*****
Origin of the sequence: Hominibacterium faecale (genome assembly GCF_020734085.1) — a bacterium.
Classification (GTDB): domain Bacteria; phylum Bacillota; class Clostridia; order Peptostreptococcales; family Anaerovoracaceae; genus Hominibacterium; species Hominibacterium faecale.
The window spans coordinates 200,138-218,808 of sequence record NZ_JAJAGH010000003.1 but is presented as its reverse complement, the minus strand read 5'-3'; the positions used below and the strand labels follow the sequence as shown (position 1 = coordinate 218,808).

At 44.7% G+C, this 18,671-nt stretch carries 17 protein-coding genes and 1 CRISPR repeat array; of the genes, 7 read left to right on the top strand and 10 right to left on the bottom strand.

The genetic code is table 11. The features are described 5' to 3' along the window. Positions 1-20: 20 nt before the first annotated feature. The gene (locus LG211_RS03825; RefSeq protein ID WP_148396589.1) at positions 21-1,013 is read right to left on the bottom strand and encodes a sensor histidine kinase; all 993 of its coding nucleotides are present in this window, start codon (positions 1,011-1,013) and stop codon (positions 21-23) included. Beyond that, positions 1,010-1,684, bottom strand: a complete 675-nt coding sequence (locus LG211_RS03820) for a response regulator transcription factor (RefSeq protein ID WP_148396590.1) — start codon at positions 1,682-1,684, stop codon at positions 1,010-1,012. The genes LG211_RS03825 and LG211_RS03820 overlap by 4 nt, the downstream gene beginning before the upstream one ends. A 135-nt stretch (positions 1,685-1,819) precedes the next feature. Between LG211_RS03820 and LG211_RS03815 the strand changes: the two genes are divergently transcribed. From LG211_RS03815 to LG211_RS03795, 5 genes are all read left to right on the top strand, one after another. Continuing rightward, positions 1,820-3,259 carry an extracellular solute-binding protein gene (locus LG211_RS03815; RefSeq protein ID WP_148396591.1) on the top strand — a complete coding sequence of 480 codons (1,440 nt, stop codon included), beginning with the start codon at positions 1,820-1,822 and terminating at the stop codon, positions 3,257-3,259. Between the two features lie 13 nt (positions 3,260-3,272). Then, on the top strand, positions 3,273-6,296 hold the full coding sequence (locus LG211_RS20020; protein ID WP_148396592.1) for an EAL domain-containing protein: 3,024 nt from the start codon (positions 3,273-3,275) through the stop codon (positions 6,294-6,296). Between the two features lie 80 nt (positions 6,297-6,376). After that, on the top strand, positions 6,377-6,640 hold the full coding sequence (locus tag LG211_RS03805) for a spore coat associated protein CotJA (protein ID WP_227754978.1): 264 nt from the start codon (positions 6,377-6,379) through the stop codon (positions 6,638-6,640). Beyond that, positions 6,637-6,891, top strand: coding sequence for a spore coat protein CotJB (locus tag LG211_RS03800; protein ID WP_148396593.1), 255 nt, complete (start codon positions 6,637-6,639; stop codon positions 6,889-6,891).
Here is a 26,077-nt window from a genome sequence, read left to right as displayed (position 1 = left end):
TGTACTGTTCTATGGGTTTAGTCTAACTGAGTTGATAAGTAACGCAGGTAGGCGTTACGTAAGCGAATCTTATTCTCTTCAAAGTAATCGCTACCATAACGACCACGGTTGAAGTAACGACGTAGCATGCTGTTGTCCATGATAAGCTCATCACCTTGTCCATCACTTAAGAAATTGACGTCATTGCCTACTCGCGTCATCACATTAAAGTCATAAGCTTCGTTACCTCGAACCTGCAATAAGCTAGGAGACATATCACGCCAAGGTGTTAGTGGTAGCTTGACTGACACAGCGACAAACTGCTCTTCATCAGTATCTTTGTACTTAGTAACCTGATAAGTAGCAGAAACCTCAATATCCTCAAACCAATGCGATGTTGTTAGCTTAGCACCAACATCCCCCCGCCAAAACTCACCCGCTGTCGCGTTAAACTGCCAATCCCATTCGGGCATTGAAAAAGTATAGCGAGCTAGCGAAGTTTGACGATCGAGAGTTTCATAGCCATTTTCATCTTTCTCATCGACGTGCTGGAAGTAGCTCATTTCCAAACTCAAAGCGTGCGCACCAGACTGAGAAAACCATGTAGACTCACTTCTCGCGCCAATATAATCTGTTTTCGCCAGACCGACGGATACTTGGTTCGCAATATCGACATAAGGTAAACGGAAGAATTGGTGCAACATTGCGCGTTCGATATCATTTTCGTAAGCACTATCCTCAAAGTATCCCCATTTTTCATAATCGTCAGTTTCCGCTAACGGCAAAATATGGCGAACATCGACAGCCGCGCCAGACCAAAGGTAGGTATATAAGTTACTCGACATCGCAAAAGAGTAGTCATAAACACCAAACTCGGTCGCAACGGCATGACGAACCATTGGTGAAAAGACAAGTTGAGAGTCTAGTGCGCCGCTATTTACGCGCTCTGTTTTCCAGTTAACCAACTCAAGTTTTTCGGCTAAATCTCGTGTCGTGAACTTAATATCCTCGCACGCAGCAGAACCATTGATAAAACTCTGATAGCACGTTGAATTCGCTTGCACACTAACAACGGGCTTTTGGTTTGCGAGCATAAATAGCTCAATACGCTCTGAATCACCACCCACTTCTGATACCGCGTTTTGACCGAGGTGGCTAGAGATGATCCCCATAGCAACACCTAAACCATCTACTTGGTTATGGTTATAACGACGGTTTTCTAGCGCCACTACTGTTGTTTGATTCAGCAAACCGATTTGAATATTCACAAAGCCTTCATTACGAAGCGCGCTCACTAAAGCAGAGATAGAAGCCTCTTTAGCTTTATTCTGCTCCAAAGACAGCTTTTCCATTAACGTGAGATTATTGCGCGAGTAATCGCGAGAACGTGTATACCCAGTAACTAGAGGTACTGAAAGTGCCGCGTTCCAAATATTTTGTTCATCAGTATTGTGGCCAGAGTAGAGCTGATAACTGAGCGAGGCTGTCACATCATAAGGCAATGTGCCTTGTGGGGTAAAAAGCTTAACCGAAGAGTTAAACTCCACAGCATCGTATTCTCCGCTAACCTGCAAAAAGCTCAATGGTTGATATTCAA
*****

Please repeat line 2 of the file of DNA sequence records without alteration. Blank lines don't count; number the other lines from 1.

Classification (GTDB): domain Bacteria; phylum Bacillota; class Clostridia; order Peptostreptococcales; family Anaerovoracaceae; genus Hominibacterium; species Hominibacterium faecale.